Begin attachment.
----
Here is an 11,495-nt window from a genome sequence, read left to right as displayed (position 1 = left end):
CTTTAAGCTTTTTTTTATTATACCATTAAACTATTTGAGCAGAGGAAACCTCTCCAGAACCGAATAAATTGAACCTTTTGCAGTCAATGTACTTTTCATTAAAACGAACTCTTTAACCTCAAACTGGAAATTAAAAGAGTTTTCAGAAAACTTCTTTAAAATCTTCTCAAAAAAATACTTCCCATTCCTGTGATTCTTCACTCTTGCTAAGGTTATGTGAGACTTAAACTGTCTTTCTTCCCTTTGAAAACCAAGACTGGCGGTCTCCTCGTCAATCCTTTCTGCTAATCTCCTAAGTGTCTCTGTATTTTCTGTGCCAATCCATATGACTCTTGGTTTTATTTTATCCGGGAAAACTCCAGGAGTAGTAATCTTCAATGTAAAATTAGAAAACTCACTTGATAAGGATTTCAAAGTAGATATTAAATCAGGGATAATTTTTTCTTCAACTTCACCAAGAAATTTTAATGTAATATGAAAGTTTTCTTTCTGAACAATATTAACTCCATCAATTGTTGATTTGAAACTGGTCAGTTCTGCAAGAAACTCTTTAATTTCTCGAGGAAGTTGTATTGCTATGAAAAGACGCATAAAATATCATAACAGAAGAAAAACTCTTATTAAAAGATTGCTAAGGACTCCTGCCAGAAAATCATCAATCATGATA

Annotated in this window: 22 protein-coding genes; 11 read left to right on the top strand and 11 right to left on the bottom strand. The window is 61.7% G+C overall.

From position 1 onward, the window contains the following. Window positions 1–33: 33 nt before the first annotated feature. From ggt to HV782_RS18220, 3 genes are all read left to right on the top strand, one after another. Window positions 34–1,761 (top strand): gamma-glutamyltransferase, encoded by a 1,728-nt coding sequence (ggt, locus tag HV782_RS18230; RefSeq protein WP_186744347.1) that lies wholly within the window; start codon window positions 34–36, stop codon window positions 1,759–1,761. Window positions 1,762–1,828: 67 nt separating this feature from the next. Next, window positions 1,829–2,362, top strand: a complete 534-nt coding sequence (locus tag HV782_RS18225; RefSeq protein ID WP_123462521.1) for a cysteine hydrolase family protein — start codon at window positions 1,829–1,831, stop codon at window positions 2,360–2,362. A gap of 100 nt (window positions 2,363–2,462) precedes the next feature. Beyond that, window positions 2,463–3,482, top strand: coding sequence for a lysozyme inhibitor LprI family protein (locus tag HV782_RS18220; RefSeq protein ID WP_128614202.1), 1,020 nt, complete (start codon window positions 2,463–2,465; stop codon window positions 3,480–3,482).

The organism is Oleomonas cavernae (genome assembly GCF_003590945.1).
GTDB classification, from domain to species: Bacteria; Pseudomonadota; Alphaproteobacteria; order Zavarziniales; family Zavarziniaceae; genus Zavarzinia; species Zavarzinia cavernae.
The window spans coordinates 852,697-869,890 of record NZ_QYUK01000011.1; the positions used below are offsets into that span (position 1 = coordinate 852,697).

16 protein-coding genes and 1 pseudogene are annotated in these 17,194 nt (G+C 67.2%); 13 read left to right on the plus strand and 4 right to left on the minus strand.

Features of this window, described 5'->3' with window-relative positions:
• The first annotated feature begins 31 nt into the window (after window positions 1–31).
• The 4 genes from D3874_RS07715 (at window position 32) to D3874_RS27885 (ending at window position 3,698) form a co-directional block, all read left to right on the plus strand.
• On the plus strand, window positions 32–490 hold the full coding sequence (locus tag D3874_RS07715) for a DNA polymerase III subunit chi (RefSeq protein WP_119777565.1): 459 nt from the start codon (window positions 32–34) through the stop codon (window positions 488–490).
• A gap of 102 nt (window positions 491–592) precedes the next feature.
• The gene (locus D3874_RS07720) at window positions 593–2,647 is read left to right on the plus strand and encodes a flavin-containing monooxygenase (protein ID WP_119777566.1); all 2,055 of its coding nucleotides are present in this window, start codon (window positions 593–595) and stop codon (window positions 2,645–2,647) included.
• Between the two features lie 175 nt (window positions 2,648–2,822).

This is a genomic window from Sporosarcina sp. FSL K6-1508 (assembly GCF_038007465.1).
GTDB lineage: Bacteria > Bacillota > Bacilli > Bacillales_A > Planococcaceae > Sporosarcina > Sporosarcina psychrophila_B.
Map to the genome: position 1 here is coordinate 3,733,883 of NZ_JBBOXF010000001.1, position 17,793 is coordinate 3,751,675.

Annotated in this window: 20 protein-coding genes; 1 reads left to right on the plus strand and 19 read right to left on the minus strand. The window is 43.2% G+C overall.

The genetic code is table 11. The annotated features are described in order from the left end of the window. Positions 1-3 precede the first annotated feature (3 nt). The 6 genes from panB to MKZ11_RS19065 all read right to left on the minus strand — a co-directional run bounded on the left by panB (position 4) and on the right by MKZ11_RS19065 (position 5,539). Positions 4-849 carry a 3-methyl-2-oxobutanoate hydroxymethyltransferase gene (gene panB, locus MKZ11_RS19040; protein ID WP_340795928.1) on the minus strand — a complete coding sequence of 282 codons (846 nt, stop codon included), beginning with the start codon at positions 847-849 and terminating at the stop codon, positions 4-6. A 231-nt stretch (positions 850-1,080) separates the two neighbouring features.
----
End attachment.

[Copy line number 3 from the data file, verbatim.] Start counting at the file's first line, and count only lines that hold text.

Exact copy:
Annotated in this window: 22 protein-coding genes; 11 read left to right on the top strand and 11 right to left on the bottom strand. The window is 61.7% G+C overall.